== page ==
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The history of Japanese psychiatry and the rights of mental patients

Published online by Cambridge University Press:  02 January 2018

Etsuro Totsuka*
Affiliation:
Attorney-at-law (Japan) and Academic Visitor, Forensic Psychiatry, Institute of Psychiatry, University of London
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In ancient Japan, written characters and religions were largely based on Chinese cultures. The first foreign physician was invited from Korea to Japan during the Shiragi Dynasty, when an Emperor became ill at the beginning of the 5th century. Since then, Chinese medicine dominated in Japan until Western medicine was introduced in the middle of the 19th century.

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Creative Commons
Creative Common License - CCCreative Common License - BY
This is an Open Access article, distributed under the terms of the Creative Commons Attribution (CC-BY) license (http://creativecommons.org/licenses/by/4.0/), which permits unrestricted re-use, distribution, and reproduction in any medium, provided the original work is properly cited.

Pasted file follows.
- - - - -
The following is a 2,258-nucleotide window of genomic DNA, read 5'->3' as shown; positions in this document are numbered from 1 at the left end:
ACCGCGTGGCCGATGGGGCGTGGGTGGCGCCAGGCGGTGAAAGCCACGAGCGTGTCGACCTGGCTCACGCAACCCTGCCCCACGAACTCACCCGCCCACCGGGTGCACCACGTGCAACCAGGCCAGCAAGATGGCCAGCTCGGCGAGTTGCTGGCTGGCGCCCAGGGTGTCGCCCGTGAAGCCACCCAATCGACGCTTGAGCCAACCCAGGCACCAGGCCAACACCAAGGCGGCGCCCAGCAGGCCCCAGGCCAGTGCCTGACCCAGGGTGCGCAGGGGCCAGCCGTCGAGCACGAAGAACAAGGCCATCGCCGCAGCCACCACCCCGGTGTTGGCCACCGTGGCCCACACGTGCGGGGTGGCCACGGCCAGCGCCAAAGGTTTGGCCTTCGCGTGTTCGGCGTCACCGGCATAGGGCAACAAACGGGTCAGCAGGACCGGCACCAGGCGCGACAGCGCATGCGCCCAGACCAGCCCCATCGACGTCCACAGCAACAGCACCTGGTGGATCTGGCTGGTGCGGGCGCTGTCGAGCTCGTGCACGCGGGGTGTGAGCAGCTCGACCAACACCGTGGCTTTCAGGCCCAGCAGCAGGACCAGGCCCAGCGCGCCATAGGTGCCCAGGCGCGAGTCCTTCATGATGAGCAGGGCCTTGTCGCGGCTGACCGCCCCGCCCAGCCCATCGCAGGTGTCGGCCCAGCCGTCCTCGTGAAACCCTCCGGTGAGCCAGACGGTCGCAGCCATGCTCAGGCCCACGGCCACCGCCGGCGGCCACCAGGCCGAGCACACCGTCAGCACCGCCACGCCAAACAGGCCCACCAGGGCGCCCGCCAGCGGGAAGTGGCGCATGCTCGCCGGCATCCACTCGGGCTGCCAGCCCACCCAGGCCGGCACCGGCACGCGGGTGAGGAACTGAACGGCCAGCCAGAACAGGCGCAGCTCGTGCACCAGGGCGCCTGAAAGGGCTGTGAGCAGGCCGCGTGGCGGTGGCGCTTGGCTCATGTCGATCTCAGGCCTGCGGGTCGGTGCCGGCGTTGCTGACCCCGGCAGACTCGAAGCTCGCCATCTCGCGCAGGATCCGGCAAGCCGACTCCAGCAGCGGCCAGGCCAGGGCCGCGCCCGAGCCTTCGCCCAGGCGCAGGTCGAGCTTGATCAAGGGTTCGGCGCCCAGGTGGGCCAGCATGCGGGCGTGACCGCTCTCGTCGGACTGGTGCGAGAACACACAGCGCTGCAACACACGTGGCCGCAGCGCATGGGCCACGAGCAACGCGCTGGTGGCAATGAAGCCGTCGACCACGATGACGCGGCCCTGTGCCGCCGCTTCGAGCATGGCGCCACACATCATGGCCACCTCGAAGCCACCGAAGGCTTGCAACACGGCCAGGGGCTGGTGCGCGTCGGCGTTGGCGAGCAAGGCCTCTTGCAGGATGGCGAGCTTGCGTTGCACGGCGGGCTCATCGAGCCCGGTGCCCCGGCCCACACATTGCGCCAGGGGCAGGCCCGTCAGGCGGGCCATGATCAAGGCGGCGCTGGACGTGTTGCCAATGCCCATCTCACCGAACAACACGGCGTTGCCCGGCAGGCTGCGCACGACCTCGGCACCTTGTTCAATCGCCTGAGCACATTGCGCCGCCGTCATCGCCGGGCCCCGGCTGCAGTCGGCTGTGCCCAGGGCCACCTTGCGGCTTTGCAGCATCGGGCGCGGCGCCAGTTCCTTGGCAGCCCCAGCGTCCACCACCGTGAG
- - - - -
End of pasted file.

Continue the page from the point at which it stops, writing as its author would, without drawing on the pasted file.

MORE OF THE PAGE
Copyright
Copyright © Royal College of Psychiatrists, 1989

References

Fukazawa, S. (1964) Narayamabushi-ko. Tokyo: Shincho-sha.Google Scholar
Harding, T., Schneider, J., Visotsky, H. & Graves, C. (1986) Human Rights and Mental Patients in Japan. Geneva: International Commission of Jurists, pp. 56.Google Scholar
The International Commision of Jurists (1984) The mentally ill in Japan. The ICJ Review, 32, 1520.Google Scholar
Kaneko, J. (1973) Nihon igaku-shi nenpyou. Tokyo: Nihon-Seishinbyouin-Kyoukai, pp. 156, 332, 336–341.Google Scholar
The Lancet (1982) Japan: Human rights of mentally ill offenders. The Lancet, i, 673.Google Scholar
Totsuka, E. (1985) Ningensei kaihuku eno michi. In Seishin-iryo to jinken (3) Ningensei kaihuku eno michi (eds. Totsuka, E. and Hirota, I.). Tokyo: Aki-shobo, pp. 199240.Google Scholar
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